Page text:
In a recent discussion with solution architects in my team, a topic came up on the differentiation between SAML and oAuth. While there were many analogy provided, I thought it was a good idea to come up with a blog post to discuss about it. And what else is a better way to restart blogging then writing about my favorite topic.
Lets first understand what SAML and oAuth are all about;
SAML – Security Assertion Markup Language is an umbrella standard that encompasses profiles, bindings and constructs to achieve Single Sign on, Federation and Identity Management. Its an XML based open standard format for exchanging authentication and authorization data between parties, especially between an identity provider and service provider. The single most important requirement that SAML addresses is web browser single sign-on (SSO). Single sign-on is common at the intranet level (using cookies, for example) but extending it beyond the intranet has been problematic and has led to the proliferation of non-interoperable proprietary technologies.
oAuth – oAuth is primarily about authorization to access resource. It, by itself, doesn’t deal with authentication. It works using Bearer Tokens. Bearer tokens are tokens that grant access to resources (identified by the tokens) without the need for cryptographic keys(Proof of Possession) of the entity(aka Bearer), in possession of the tokens. oAuth has been proven mechanism for authorization and is designed for scale.
When do you use SAML or oAuth?
SAML is designed to be used in Enterprise SSO scenarios where the use cases are
Within an enterprise
Enterprise to external partner
Enterprise to cloud.
oAuth on the other hand is used in scenarios where internet resources are to be accessed in scalable manner on different devices and platforms.
SAML has one feature that lacks in oAuth which is user identity information. The user information can be carried in the SAML token which in oAuth is requested by making an additional trip to IDP.
Let’s see few examples where SAML is used “effectively”
1. Office 365 Single Sign On – Most of you would have come across the need for having single sign on when using Office 365. What is a bigger nuisance than entering your credentials again and again when signing into your email, intranet and Skype for Business. In this case, Microsoft allows administrators to configure SSO using AD FS and SAML by syncing Active Directory profiles and then redirecting logged in users for authentication to AD FS. The SAML token carries much more information about the user than just authentication response and this makes SAML more flexible when used with Enterprise Systems.
2. Salesforce.com – Allowing users to access salesforce.com using their Active Directory credentials.
3. ServiceNOW – Allowing users to access ServiceNow cloud based application using their Active Directory credentials.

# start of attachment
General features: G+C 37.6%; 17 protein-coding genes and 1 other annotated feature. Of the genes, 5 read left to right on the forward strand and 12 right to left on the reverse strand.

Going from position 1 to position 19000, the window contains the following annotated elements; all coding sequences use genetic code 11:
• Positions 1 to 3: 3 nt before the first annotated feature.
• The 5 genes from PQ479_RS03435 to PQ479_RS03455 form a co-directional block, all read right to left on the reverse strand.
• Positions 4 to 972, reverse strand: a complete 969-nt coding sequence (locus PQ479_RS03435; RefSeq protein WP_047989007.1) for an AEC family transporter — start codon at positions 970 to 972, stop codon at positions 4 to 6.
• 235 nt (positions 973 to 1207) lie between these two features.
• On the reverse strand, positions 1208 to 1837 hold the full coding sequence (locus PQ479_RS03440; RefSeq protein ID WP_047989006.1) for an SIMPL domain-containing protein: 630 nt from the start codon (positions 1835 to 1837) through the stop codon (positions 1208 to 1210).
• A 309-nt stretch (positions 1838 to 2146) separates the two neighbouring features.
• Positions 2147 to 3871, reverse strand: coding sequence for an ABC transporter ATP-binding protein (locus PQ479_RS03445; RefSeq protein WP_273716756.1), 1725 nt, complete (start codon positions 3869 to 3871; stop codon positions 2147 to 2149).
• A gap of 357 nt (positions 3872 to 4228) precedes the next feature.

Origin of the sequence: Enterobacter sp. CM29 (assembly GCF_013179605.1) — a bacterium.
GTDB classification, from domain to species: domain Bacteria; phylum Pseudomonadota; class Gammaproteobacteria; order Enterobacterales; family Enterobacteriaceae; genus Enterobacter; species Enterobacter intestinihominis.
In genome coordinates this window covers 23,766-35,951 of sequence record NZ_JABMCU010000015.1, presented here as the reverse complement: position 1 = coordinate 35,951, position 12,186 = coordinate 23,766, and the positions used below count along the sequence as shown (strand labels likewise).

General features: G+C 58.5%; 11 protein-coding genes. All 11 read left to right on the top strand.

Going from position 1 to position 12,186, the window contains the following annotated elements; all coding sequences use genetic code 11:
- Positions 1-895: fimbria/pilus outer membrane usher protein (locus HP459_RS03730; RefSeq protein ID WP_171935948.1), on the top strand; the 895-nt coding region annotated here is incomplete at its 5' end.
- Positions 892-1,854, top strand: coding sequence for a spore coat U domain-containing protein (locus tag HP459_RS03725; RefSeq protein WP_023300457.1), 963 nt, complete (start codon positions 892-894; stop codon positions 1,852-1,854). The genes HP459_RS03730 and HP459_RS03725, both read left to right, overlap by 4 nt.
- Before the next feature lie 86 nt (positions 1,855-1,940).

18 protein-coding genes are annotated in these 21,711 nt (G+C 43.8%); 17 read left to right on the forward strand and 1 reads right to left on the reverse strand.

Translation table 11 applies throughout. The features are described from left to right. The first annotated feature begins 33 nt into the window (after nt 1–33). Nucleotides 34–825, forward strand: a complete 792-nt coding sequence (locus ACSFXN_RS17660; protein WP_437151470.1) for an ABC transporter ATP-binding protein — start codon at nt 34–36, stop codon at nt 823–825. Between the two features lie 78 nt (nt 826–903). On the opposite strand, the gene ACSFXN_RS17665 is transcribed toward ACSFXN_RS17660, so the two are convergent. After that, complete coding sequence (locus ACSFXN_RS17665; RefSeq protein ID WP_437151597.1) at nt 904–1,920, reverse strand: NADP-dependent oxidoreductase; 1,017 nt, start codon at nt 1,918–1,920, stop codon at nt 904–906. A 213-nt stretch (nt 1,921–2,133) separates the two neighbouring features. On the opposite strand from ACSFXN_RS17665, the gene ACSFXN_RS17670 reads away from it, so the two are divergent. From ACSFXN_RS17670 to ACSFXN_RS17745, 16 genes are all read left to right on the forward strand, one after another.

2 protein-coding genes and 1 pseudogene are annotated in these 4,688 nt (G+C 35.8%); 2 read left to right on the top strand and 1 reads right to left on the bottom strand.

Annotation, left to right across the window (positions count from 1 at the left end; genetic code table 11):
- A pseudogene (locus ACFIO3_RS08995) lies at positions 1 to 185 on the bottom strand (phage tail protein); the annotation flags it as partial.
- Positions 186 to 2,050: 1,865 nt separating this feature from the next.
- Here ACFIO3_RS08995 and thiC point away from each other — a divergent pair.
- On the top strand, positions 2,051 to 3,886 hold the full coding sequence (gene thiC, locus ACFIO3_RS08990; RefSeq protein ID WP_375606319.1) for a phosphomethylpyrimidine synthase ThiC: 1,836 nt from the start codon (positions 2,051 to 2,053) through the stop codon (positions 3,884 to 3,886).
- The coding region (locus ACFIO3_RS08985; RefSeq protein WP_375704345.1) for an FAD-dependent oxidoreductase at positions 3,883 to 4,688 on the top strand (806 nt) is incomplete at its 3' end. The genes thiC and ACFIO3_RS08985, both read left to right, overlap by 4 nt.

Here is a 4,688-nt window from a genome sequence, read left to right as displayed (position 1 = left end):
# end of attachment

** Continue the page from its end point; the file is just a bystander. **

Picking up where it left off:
There are many more enterprise applications that support SAML standard.
Now let’s see few examples where oAuth is used “effectively”
1. eCommerce websites – In this scenario, if the commerce website doesn’t want the user to fill in all the information that could be made available through their social networking profile, they would allow the user to register through one of the oAuth based providers like FaceBook, Twitter, Google, Live. In this case, the user would be authorized to use their site based on the information provided by the authorization resource server. This can be temporary or permanent.
2. Apps on Mobile and Tablets – SAML has its limitation with native apps which is why oAuth comes into play with its lack of dependency on HTTP post body.
To summarize, SAML is authentication driven whereas oAuth is authorization driven framework. This is just tip of the iceberg and as we continue our journey towards identity and access management, lets explore more in my upcoming posts. Till then, keep watching this space for more.
While building a SharePoint 2013 environment, I came across this error when running SharePoint 2013 installation.
A system restart from a previous installation or update is pending
The pre-requisites wizard had successfully installed the required dependencies and restarted several times. And so did I manually restarted the server but in vain. Looks like this was due to a registry entry that did not clear the session state from pending restart to clear. So, change the following registry key and re run the installation. Lo and behold, the installation started. But make sure you have restarted the server before you make these changes to ensure any genuine pending request for restart are cleared.
Open the Registry editor (run > regedit)
•Navigate to this path “HKEY_LOCAL_MACHINE\SYSTEM\CurrentControlSet\Control\Session Manager“
•Rename the “PendingFileRenameOperations” value to “OldPendingFileRenameOperations“
•Reboot the server
Now proceed with a clean install.